Teach for America: Natalie Eller’s Experience and Application Tips

Oct 04, 2017
Natalie Eller (middle row, third from right) and members of her Teach for America cohort.

Teach for America (TFA) is a national teacher recruitment program that enlists recent college graduates and professionals to teach for two or more years in low-income communities throughout the United States. TFA aims to eliminate education inequity by mobilizing talented leaders who truly care about making an impact in young people’s lives and are committed to creating profound systemic change. TFA Corps members attend an intensive summer institute that trains them for their teaching commitments before becoming full-fledged, salaried faculty members in their schools. Successful corps members come from a diverse range of academic backgrounds from over 720 different universities.

To learn more about this unique program, we spoke with Natalie Eller, a 2012 – 2014 Teach for America alumna who taught in Indianapolis, Indiana.

1. What inspired you to apply for the Teach for America Fellowship?

I was a first-generation college student, and money was tight at home, so my schools growing up were my sanctuaries. I’m lucky I had good schools to go to. TFA’s mission to ensure that all students (regardless of what their parents do or the color of their skin) attend good schools and have good teachers as leaders, appealed to me. I also liked the idea of having a cohort of peers to learn from and connect with. Also, since I loved school growing up, the English nerd in me was excited about teaching high school English. Lastly, I knew at some point I wanted to work in local government, but that I couldn’t authentically work on behalf of or for a community if I did not have full-time experience working in one. TFA met the bill; it was an organization whose mission I cared deeply about, it offered an opportunity to build a community-level perspective, and it provided a strong professional network to tap into.

Natalie (bottom right) and fellow corps members at a TFA – sponsored holiday event.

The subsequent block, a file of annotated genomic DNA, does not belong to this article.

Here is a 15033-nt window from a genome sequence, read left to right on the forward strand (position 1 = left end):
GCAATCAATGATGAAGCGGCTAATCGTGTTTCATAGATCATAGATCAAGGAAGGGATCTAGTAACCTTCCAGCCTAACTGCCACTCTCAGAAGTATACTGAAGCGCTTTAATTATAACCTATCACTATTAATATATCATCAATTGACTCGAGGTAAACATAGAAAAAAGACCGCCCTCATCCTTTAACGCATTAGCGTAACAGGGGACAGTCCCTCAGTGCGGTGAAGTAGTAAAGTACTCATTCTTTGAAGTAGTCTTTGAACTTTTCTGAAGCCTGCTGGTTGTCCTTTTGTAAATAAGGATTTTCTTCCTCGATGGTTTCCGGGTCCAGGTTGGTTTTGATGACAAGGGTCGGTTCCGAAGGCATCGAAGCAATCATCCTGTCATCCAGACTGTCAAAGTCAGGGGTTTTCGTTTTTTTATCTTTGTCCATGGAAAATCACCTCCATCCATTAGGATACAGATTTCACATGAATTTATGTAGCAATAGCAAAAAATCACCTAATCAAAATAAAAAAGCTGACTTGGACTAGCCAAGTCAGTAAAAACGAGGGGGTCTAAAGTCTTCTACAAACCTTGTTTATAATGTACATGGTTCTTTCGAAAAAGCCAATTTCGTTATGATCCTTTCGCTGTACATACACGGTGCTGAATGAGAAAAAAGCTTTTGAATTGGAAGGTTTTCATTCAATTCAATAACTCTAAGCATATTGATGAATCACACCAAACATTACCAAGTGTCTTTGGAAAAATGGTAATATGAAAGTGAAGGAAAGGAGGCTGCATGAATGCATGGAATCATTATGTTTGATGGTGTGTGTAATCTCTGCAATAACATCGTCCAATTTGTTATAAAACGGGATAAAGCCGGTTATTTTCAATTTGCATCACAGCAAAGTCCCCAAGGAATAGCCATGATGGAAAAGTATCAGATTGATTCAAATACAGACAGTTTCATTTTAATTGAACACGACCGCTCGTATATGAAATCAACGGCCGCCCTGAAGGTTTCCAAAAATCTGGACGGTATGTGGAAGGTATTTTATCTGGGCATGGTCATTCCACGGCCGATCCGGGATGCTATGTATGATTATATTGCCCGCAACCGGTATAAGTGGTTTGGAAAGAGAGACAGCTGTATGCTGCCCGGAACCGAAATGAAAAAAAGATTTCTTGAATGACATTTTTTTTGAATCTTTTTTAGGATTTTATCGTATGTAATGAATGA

2. How did your Teach for America experience influence your current work?

Day-to-day life as a teacher was obviously extremely busy! Of all of my jobs, teaching was definitely the most mentally and physically taxing, but it was worth every coffee, weekends spent grading, and long nights spent lesson planning. You definitely learn how to take feedback and work to consistently improve and dedicate yourself to a cause bigger than yourself: the 100 or so students that depend on you every day.

I currently work at the New York City Department of Education in a policy role, so my TFA experience is extremely applicable. The growth I saw in my students and my school’s unique journey as a turnaround school (in Indiana a turnaround school is “taken over” by the state to an outside receiver after years of low performance in the district) prove to me that success and school improvement is possible. I witnessed improvement in our school’s grades, more students performing at grade level, heard from students that they liked school more since the turnaround, and kept in touch with some students who went to college. However, I still witnessed many students who did not have the support necessary to graduate high school or attend college straight away. Seeing examples of excellence on the ground, but knowing we still have a lot more work to do, drives my current work.

Natalie’s former student gives a presentation during class.

3. What tips would you give others applying for the Teach for America Fellowship?  

Before applying, I would suggest ensuring you have a genuine interest in promoting educational equity, experience either from living or working in low-income communities, and a willingness to learn, be humble, and fail at many things. I also would suggest thinking about what your intention is after the two years of your TFA teaching commitment are over. I think TFA, for good reason, is looking for people who will commit to the classroom longer than two years and/or commit to working in the education and social justice field long-term. If you don’t intend to stay in the classroom and/or an education-related field afterward, I would suggest thinking about how you’d plan to advocate for students and low-income communities in whatever professional direction you’d like to go in after your TFA experience.

In terms of how to prepare for the application and interview, I think if you are genuinely invested in the mission, this will come through. During my time as an undergrad at the University of Virginia, I also prepared by tutoring at a local elementary school to see if it was really something I wanted to do. The sample lesson required in the TFA application process makes a lot of people nervous, so I would suggest keeping the goal of what you’re trying to teach simple and practice with friends. Good luck!

Natalie Eller is originally from Virginia and currently lives in Brooklyn, NY. She was a 2012 TFA corps member in Indianapolis, Indiana and taught high school English, Yearbook, and Newspaper. She holds a bachelor’s degree in American Studies and Urban Planning from the University of Virginia and currently works at the New York City Department of Education. 

© Victoria Johnson 2017, all rights reserved.